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Prints from digital files: Where do you go? (1 Viewer)

John Kilroy

Stunt Coordinator
Jun 30, 1997
I have found remarkable differences in color and contrast among the usual suspects of digital print services (Walmart, Target, Walgreens, etc...). I have about 500 digital images scanned from slide film, and am currently testing many local and online vendors to determine the quality of their printing before having all 500 printed. It is a lot of money, so I want to make sure I know what I'm getting.

For example, one of my test images is an image of a Warsaw street musician playing a flute in the shadows of an arch in a textured, light yellow wall. The color of that wall coming back from different labs varied from peach, to off-white, to flesh colored. In some prints, the shadows are pretty dark, and the man's black suit is just slightly darker, allowing the viewer to see the outline of the man. In some prints, the shadows are just a wash, and the musician's head and hands appear to be floating in mid-air. Now admittedly, this was an exposure decision I had to make in-camera, and ideally, the shadows wouldn't have been so deep. However, to exposure for shadow detail, I would have had to pretty much wash out the beautiful wall textures.

But in-camera decisions like this are everyday reality for serious photographers. The decision I made is reflected in my chrome, it is reflected in the scan, and I want it reflected in my print.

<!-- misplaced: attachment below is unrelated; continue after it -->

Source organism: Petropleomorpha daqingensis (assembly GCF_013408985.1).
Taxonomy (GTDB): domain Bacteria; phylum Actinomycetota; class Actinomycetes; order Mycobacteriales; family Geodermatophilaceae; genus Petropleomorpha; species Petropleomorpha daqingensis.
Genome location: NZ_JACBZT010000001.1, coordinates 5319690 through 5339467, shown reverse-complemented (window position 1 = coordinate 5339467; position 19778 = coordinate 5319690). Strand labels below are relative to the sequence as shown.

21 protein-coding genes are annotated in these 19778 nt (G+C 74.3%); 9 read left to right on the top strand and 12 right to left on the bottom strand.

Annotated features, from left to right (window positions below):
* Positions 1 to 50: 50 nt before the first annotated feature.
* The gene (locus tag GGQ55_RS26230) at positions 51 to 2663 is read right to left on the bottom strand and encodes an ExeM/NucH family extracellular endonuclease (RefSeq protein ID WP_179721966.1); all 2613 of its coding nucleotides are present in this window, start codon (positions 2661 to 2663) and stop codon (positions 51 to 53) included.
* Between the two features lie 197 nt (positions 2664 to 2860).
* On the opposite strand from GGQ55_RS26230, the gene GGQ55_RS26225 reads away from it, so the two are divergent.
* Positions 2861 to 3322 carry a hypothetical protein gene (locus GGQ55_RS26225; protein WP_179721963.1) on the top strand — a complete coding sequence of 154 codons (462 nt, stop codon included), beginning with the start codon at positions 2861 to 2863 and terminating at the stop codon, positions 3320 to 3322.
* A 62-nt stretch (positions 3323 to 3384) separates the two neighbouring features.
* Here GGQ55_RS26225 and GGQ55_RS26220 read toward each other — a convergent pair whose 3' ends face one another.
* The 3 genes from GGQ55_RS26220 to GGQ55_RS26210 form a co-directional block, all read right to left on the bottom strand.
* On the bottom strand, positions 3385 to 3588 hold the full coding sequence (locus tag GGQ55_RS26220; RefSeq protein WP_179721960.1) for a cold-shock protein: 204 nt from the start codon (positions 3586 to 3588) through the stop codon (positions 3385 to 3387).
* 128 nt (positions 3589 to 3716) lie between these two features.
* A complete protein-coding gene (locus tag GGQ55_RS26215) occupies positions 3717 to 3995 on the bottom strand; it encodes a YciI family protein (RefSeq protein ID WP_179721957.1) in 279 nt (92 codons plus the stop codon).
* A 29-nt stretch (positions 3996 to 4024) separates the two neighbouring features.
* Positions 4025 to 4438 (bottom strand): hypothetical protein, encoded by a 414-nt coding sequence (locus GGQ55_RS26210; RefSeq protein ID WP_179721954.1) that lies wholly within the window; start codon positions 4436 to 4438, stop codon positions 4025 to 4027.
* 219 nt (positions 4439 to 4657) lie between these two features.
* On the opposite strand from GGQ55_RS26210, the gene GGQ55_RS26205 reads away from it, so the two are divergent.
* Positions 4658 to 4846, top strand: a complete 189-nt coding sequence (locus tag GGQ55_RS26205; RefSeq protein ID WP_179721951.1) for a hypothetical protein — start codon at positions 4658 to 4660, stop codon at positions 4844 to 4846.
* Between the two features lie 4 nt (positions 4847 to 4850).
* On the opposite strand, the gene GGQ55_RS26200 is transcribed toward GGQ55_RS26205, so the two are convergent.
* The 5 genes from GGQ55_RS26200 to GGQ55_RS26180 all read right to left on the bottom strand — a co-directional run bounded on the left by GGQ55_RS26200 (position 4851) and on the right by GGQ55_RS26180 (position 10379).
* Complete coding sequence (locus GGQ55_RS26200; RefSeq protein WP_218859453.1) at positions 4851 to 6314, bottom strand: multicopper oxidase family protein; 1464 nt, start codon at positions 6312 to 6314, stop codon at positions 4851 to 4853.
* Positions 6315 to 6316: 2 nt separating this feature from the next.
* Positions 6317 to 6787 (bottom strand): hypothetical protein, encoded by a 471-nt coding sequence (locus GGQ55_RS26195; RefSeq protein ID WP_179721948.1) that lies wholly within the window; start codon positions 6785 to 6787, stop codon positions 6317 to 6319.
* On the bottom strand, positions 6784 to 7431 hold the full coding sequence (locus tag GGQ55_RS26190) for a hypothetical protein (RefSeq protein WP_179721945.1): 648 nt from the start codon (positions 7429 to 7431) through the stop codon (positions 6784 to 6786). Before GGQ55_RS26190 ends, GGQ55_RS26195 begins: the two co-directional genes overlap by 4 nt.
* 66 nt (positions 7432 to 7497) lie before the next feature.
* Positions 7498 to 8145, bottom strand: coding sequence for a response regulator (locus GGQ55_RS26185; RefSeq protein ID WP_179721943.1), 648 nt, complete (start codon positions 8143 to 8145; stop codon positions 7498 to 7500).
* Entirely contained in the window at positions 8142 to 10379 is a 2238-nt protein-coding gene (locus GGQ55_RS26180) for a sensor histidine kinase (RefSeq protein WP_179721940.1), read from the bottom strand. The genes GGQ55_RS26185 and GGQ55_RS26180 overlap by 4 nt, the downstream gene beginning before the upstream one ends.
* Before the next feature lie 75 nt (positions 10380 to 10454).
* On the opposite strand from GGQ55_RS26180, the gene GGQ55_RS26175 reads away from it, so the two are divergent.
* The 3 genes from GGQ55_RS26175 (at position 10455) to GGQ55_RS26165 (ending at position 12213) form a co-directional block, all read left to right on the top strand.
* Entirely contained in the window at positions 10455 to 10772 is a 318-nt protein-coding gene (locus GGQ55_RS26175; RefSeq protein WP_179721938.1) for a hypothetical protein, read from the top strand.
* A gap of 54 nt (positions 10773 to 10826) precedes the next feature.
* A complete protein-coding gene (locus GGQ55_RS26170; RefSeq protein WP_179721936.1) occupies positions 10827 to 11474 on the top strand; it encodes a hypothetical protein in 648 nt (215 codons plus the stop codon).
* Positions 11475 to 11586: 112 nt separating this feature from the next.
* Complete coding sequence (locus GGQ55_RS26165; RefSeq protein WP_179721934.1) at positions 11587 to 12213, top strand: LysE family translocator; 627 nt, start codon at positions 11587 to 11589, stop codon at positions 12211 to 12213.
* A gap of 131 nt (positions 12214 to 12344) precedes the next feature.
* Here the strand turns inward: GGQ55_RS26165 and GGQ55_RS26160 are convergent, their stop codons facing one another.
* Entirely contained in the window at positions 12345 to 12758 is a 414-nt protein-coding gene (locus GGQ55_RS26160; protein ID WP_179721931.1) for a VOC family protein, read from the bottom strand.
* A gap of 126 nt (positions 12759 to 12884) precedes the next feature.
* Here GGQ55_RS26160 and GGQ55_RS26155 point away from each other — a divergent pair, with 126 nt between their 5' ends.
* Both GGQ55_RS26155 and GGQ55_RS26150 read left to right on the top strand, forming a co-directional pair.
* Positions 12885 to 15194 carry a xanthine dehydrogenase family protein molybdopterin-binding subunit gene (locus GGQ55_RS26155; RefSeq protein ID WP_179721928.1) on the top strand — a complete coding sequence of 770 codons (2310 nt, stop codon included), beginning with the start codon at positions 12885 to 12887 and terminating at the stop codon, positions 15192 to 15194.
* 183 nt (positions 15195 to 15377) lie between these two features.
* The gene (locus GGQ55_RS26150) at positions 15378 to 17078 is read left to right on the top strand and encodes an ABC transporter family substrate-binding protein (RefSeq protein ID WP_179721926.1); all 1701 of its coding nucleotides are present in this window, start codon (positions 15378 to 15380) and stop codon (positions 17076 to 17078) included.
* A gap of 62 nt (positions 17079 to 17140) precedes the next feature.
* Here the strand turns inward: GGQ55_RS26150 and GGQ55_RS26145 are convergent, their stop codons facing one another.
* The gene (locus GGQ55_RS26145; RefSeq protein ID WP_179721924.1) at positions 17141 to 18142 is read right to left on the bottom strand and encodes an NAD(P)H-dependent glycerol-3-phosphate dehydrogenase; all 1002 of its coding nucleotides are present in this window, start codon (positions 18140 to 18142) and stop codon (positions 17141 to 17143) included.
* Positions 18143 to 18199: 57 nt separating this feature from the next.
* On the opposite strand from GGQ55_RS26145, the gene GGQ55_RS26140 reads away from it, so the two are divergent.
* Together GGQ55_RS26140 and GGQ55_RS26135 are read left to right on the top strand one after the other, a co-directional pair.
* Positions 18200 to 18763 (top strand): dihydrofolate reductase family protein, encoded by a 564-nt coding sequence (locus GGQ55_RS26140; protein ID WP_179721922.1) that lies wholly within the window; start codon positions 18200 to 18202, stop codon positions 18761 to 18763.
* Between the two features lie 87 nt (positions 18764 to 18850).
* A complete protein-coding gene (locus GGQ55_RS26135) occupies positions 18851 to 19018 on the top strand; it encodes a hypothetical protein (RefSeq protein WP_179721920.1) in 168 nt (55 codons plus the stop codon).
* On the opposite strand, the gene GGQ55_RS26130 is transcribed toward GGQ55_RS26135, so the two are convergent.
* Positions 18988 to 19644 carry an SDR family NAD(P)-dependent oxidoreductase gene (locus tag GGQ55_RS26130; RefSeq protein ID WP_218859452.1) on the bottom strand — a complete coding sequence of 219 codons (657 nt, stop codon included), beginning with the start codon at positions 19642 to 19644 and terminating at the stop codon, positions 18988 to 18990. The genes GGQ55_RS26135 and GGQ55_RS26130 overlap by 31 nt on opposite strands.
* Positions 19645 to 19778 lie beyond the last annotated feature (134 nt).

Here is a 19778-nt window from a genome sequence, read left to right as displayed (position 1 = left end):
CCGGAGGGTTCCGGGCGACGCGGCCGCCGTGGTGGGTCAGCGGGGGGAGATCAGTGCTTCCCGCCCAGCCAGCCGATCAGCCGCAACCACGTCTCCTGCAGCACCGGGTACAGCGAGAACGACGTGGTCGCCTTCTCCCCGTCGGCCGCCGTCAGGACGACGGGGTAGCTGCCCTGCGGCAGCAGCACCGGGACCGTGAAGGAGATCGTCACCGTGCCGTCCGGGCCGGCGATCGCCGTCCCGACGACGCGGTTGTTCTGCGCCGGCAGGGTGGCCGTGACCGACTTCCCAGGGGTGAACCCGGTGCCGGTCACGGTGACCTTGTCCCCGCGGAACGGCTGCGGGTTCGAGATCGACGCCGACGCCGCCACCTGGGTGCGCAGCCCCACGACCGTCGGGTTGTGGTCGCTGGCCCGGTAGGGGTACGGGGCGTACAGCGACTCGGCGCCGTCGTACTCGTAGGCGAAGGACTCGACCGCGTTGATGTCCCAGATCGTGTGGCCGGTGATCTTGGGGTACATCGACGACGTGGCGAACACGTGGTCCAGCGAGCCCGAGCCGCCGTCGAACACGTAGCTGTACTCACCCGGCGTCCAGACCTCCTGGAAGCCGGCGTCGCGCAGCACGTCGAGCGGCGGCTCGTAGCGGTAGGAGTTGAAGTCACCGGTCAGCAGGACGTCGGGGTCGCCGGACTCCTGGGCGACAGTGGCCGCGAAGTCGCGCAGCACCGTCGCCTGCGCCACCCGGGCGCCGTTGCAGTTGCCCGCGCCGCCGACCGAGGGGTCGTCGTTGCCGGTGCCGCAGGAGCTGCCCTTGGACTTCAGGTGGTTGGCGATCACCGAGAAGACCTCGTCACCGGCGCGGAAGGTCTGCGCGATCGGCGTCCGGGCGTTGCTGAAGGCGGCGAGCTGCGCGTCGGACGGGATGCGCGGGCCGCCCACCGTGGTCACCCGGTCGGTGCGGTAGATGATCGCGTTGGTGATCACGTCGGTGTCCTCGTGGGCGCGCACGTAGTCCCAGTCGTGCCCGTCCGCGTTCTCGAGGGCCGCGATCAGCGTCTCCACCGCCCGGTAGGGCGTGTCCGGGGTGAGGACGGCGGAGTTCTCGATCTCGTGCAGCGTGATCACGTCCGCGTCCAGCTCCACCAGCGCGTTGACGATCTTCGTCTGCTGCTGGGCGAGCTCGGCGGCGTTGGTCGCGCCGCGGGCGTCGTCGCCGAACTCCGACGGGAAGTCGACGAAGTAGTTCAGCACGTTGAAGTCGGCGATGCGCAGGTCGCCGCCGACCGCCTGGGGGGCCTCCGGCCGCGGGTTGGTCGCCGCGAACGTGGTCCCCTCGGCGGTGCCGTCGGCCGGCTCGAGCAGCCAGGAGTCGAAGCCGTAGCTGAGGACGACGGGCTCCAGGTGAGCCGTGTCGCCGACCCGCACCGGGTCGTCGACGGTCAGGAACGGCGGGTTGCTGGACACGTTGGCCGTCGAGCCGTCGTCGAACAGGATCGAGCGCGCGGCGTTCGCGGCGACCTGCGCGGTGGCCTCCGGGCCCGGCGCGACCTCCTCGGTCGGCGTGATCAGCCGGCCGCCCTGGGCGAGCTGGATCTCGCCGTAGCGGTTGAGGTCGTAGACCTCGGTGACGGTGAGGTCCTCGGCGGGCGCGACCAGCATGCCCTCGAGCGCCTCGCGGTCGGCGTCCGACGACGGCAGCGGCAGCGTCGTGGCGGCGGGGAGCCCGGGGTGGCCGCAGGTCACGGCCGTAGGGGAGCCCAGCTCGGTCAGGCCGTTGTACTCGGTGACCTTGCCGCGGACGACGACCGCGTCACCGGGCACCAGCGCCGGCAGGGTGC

What I have discovered about labs is - it's all about the chemicals. The quality of the lab's output is more dependent on the quality of their chemicals than anything else. Many labs, especially the cheap ones (Walgreens, Walmart, etc) don't change their chems often enough, and if you come in at the wrong time (when the chems are exhausted), you're going to get washed out prints, or bad color casts.

For example, the Target I went to changes their chems twice a day. Which sounds alright, until you consider how many prints they are making all day long. My neighborhood independent camera shop changes their chems once a day, but they do about a 10th of the volume. They are going to have better processing, across the board, virtually any time of day.

Dust control is another factor. So is the lifespan of the print. Try getting the same file printed by two different labs, with different machines, and then leave both on a window sill for massive sun exposure to simulate a few years of age. The prints will look different, and that will tell you something about how they will archive.

By the way, all of this applies to printing from negs as well.


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